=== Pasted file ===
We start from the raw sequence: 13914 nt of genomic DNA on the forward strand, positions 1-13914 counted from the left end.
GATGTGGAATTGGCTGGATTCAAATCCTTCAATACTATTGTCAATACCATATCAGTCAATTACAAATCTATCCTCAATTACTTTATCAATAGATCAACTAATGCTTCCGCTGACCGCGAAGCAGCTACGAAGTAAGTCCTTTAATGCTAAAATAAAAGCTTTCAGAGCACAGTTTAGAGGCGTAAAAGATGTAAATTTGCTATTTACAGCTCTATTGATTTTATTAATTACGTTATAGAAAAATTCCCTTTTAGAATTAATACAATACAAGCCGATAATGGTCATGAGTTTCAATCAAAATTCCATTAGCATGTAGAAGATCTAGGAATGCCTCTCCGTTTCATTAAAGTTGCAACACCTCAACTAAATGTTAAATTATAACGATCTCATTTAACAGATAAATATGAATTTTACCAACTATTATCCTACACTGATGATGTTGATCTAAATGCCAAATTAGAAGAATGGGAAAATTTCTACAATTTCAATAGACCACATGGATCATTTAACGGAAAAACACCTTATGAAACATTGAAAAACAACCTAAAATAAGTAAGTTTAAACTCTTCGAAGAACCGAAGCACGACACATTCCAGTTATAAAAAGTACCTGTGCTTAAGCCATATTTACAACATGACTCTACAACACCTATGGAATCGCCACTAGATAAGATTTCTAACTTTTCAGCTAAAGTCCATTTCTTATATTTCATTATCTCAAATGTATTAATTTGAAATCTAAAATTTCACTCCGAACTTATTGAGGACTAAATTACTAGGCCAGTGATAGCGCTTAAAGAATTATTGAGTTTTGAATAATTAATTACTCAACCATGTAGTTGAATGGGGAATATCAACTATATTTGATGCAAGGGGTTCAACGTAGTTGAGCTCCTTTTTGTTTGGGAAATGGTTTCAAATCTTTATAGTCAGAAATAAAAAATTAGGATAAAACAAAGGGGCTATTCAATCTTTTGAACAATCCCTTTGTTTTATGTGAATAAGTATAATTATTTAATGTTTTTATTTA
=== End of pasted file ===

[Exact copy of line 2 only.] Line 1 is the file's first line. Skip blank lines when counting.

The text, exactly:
GATGTGGAATTGGCTGGATTCAAATCCTTCAATACTATTGTCAATACCATATCAGTCAATTACAAATCTATCCTCAATTACTTTATCAATAGATCAACTAATGCTTCCGCTGACCGCGAAGCAGCTACGAAGTAAGTCCTTTAATGCTAAAATAAAAGCTTTCAGAGCACAGTTTAGAGGCGTAAAAGATGTAAATTTGCTATTTACAGCTCTATTGATTTTATTAATTACGTTATAGAAAAATTCCCTTTTAGAATTAATACAATACAAGCCGATAATGGTCATGAGTTTCAATCAAAATTCCATTAGCATGTAGAAGATCTAGGAATGCCTCTCCGTTTCATTAAAGTTGCAACACCTCAACTAAATGTTAAATTATAACGATCTCATTTAACAGATAAATATGAATTTTACCAACTATTATCCTACACTGATGATGTTGATCTAAATGCCAAATTAGAAGAATGGGAAAATTTCTACAATTTCAATAGACCACATGGATCATTTAACGGAAAAACACCTTATGAAACATTGAAAAACAACCTAAAATAAGTAAGTTTAAACTCTTCGAAGAACCGAAGCACGACACATTCCAGTTATAAAAAGTACCTGTGCTTAAGCCATATTTACAACATGACTCTACAACACCTATGGAATCGCCACTAGATAAGATTTCTAACTTTTCAGCTAAAGTCCATTTCTTATATTTCATTATCTCAAATGTATTAATTTGAAATCTAAAATTTCACTCCGAACTTATTGAGGACTAAATTACTAGGCCAGTGATAGCGCTTAAAGAATTATTGAGTTTTGAATAATTAATTACTCAACCATGTAGTTGAATGGGGAATATCAACTATATTTGATGCAAGGGGTTCAACGTAGTTGAGCTCCTTTTTGTTTGGGAAATGGTTTCAAATCTTTATAGTCAGAAATAAAAAATTAGGATAAAACAAAGGGGCTATTCAATCTTTTGAACAATCCCTTTGTTTTATGTGAATAAGTATAATTATTTAATGTTTTTATTTA